Saturday, April 15, 2006
Ora della Madre  

Waiting, especially for those of us who struggle with patience, can be about the worst possible way to occupy a space of time. Ironically, much of what many of us do is to wait. We spend much of our time waiting. We wait in traffic. We wait in lines at the grocery store, the bank, the ATM, and the toll booth. The information age has brought waiting on hold on the telephone as you wait for the next available representative. Even when we are participating in leisure, we wait in lines at the movie theater, the lift line, and the amusement park.

Today is a day of waiting. Jesus has given all on the cross. He has died, and He has been buried in a borrowed tomb. For most of His followers, everything had been lost. Jesus, who days before was teaching and preaching in Jerusalem, was no longer alive. He had been cruelly snatched from the disciples. Just a week before, He had been riding triumphantly into Jerusalem. Now, all that they had hoped for and longed for was dashed to pieces. Scared and disillusioned, they had all fled.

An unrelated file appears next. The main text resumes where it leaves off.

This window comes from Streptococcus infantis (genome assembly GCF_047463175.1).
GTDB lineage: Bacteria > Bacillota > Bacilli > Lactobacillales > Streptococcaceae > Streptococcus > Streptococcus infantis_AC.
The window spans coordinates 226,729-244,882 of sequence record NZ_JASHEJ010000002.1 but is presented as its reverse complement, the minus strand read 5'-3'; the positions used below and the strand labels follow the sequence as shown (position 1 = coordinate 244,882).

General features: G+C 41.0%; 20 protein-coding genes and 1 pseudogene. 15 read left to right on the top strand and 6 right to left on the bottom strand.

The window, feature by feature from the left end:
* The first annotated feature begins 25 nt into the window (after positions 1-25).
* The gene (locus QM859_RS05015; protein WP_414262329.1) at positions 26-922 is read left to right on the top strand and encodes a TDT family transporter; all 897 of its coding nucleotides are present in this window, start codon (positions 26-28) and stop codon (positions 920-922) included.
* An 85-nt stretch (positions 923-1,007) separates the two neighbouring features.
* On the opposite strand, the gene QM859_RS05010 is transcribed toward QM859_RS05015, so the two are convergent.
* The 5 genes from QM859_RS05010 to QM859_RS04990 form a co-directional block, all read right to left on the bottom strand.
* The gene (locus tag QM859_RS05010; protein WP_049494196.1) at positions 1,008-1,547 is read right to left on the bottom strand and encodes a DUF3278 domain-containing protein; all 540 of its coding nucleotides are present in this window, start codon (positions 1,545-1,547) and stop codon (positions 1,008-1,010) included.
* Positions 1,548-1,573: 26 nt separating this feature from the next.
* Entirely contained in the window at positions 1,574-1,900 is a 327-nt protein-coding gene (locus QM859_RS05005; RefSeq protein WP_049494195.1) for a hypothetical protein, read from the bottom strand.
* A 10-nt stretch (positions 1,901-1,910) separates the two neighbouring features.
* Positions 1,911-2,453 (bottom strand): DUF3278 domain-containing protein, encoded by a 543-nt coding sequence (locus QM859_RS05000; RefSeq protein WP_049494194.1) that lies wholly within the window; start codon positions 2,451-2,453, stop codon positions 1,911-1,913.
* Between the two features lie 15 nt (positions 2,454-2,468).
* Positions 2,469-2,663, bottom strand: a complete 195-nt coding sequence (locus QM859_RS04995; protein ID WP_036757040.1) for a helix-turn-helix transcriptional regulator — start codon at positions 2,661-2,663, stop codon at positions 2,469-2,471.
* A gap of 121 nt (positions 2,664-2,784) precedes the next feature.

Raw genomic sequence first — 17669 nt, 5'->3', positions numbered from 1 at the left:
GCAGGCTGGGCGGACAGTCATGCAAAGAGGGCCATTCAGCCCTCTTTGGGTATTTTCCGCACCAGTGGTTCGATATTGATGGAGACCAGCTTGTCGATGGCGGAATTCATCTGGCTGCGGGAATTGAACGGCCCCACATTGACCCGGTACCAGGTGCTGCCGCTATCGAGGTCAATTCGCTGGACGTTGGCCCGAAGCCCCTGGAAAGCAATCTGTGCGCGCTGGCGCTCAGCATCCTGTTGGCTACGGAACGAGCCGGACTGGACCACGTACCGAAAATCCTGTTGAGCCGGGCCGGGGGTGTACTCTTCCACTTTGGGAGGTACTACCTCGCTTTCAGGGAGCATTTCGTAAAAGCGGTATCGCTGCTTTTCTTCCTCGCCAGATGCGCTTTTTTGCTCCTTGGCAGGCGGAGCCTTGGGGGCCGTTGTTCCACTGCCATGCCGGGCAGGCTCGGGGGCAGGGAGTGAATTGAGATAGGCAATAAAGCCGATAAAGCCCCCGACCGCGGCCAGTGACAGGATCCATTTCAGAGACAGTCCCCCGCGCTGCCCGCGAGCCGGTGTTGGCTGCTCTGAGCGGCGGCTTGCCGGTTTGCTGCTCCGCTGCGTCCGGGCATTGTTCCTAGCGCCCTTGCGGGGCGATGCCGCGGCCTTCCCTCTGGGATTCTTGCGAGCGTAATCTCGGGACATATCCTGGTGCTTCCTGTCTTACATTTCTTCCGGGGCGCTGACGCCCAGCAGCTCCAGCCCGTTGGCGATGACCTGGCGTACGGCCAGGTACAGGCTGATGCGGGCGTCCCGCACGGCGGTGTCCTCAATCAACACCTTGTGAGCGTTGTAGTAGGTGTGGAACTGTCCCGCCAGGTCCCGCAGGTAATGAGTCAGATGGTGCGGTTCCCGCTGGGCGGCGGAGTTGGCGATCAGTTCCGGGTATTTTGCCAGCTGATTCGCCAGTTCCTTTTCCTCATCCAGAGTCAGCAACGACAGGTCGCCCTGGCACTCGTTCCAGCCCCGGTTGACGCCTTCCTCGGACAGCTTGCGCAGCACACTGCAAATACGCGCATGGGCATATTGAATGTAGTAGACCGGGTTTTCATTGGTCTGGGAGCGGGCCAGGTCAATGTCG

Only Mary trusts the words of her Lord. She understands that the cross is not the end for her son. Her hope is in Jesus who always proclaimed that He would be raised from the dead. In response, she waits and prays. Her heart is quieted by the hope that death has not had the final word.
According to tradition, the entire body of the Church is represented in Mary: she is the "credentium collectio universa"(152). Thus, the Blessed Virgin Mary, as she waits near the Lord's tomb, as she is represented in Christian tradition, is an icon of the Virgin Church keeping vigil at the tomb of her Spouse while awaiting the celebration of his resurrection.

The pious exercise of the Ora di Maria is inspired by this intuition of the relationship between the Virgin Mary and the Church: while the body of her Son lays in the tomb and his soul has descended to the dead to announce liberation from the shadow of darkness to his ancestors, the Blessed Virgin Mary, foreshadowing and representing the Church, awaits, in faith, the victorious triumph of her Son over death. Directory on popular piety and the liturgy, 147

Posted by David at 11:36 AM  |  Comments (0)  | 


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